[dropcap style=”font-size:100px; color:#992211;”]I[/dropcap]’m not sure if this gig was bad, or just really not what I wanted it to be.
The thing I’ve always liked about Polar Bear is that they manage to combine straight up jazz with a sense of fun and rhythm that makes it seem like they don’t take themselves too seriously – “To Touch the Red Brick” is a case in point. There’s an undercurrent of groove and funk that almost makes you forget how good – and sometimes, how strange – what you’re listening to is. Music to be enjoyed, in other words, not admired.
Unfortunately, after last night, I feel like I might have to change that opinion.
Opening with a white robed spiritual type telling the audience about peace, love and light was not the best of starts. It’s a difficult thing to warm to at the best of times, but combined with Seb Rochford’s recent ramblings about the time he’s spent in the “high desert”, it smacks of someone who takes themselves very seriously indeed.
The music does little to dispel the sense of earnestness. Two tracks in, and the band departs to leave the irritatingly named Leafcutter John to give the audience a few minutes of meandering ambient nonsense. Perhaps the echoing effects are designed to evoke wind around Death Valley salt flats, but given that we’re in Shoreditch it just feels like pretentious crap. Rochford comes back to segue out of it with some typically gorgeous percussion, which briefly raises hopes… but ultimately goes nowhere.
The whole thing feels very worthy, and very affected. Pete Wareham, from my fairly distant vantage point, looks a bit like Howard Moon, whilst the laptop fiddler dances like an annoying teenager and seems to be the only one in the room that thinks anything here is worthy of nodding along to. The saxophones have precious little of the slippery funkiness I associate with the group, and most of the time can’t help but remind you of the godawful scenes in Lost Highway where Bill Pullman wails away like a cut price Ornette Coleman in an 80s leather jacket.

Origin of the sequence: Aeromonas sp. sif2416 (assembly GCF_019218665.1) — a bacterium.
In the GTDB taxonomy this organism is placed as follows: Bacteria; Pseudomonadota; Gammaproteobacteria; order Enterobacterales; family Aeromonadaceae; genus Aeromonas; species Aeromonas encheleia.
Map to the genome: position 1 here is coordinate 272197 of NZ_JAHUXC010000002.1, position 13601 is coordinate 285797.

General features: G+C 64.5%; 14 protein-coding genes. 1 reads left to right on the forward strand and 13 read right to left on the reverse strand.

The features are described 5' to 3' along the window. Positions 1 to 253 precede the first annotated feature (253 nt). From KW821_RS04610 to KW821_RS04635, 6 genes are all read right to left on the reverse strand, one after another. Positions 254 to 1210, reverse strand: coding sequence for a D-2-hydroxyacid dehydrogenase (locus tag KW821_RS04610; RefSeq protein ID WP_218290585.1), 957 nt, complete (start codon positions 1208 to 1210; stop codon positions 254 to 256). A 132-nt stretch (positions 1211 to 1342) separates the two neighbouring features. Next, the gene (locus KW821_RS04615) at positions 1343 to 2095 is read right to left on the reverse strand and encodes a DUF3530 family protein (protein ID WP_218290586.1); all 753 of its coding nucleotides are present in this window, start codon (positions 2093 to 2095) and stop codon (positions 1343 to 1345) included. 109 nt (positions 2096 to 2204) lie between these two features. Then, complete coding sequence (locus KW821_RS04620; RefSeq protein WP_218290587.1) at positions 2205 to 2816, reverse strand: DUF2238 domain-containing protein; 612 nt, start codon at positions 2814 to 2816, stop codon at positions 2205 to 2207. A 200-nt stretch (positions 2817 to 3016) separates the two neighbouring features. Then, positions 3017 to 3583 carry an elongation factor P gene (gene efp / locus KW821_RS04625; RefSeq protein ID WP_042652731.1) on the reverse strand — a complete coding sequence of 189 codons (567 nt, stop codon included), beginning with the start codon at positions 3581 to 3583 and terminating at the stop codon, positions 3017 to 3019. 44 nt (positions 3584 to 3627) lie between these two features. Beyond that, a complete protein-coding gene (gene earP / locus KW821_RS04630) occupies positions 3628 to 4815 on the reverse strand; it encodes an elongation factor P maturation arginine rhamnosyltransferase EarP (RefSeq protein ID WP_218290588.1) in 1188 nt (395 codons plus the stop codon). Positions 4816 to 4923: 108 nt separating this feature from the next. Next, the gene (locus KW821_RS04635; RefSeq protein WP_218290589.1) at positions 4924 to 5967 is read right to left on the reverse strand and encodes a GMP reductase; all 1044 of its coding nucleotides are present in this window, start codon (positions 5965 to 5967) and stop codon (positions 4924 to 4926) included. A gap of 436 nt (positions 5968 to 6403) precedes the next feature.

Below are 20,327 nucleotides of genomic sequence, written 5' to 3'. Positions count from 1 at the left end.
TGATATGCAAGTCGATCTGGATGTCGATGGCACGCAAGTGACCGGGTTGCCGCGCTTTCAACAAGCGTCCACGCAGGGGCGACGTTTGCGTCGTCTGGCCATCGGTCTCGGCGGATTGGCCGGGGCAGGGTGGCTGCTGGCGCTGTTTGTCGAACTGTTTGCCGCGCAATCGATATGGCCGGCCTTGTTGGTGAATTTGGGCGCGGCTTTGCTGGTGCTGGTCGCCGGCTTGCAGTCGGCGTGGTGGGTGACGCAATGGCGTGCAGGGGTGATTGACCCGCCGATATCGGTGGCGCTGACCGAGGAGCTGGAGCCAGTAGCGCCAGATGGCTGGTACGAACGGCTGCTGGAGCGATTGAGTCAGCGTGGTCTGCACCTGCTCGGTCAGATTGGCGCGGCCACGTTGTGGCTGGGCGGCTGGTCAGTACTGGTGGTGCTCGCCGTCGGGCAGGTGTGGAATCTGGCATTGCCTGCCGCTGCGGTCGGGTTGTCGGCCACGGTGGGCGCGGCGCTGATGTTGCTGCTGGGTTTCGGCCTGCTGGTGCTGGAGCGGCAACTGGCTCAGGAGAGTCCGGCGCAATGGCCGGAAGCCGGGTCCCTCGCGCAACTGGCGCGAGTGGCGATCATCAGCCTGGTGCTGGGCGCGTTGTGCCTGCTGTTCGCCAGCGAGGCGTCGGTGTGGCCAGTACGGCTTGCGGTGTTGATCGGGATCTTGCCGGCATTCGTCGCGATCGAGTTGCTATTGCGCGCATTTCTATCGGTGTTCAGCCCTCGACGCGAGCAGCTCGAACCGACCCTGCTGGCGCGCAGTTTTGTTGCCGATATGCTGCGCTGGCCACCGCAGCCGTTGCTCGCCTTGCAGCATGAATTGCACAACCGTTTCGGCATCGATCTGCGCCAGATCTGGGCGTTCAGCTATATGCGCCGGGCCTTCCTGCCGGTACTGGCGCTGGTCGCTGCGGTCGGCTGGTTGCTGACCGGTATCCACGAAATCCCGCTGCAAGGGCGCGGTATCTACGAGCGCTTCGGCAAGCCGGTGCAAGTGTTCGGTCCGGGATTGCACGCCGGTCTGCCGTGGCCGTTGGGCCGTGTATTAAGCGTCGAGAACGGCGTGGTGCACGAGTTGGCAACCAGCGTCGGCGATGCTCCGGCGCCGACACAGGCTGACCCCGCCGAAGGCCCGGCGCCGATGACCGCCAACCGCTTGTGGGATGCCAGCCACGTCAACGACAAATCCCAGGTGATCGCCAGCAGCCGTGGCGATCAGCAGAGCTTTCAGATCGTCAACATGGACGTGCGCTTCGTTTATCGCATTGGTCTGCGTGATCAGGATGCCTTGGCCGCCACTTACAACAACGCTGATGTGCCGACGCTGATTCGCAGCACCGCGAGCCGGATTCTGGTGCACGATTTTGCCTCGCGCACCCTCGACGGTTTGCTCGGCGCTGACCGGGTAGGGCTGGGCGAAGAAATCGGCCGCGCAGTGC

There are flickers here and there – a bassline, a beat, a solo – but nothing ever catches fire. “Don’t Let the Feeling Go” almost sums it up, as a hopeful opening descends into mediocrity and some ill-advised vocals.
On the other hand, a lot of the crowd seemed to be enjoying themselves – although not that much. One guy outside was trying to impress a girl by saying “I just can’t cope with how excellent it is,” but that begs the question – if they’re so good, why are you out here having a cigarette halfway through the set?
I remain unsure whether this was bad, therefore, or just not what I wanted it to be. In fact, I think it was probably both, as it was the one thing I never thought a Polar Bear gig would be.